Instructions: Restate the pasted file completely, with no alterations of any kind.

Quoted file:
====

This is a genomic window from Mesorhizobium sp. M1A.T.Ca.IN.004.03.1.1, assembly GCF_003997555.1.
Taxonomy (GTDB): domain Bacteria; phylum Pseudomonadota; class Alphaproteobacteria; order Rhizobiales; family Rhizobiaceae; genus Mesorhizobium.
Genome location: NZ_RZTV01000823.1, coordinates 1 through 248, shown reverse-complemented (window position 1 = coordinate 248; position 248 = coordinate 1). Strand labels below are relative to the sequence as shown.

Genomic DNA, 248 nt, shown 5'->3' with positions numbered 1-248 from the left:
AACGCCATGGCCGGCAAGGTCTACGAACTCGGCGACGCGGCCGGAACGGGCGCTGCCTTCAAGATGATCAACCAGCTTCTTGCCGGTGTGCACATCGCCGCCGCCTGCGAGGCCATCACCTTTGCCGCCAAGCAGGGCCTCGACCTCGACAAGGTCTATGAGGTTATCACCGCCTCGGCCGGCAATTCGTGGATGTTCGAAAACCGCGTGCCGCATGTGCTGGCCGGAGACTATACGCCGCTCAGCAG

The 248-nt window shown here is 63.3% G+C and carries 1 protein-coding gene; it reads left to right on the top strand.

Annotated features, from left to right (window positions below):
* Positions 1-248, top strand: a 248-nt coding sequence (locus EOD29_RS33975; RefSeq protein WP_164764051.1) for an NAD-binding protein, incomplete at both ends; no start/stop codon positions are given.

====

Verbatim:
This is a genomic window from Mesorhizobium sp. M1A.T.Ca.IN.004.03.1.1, assembly GCF_003997555.1.
Taxonomy (GTDB): domain Bacteria; phylum Pseudomonadota; class Alphaproteobacteria; order Rhizobiales; family Rhizobiaceae; genus Mesorhizobium.
Genome location: NZ_RZTV01000823.1, coordinates 1 through 248, shown reverse-complemented (window position 1 = coordinate 248; position 248 = coordinate 1). Strand labels below are relative to the sequence as shown.

Genomic DNA, 248 nt, shown 5'->3' with positions numbered 1-248 from the left:
AACGCCATGGCCGGCAAGGTCTACGAACTCGGCGACGCGGCCGGAACGGGCGCTGCCTTCAAGATGATCAACCAGCTTCTTGCCGGTGTGCACATCGCCGCCGCCTGCGAGGCCATCACCTTTGCCGCCAAGCAGGGCCTCGACCTCGACAAGGTCTATGAGGTTATCACCGCCTCGGCCGGCAATTCGTGGATGTTCGAAAACCGCGTGCCGCATGTGCTGGCCGGAGACTATACGCCGCTCAGCAG

The 248-nt window shown here is 63.3% G+C and carries 1 protein-coding gene; it reads left to right on the top strand.

Annotated features, from left to right (window positions below):
* Positions 1-248, top strand: a 248-nt coding sequence (locus EOD29_RS33975; RefSeq protein WP_164764051.1) for an NAD-binding protein, incomplete at both ends; no start/stop codon positions are given.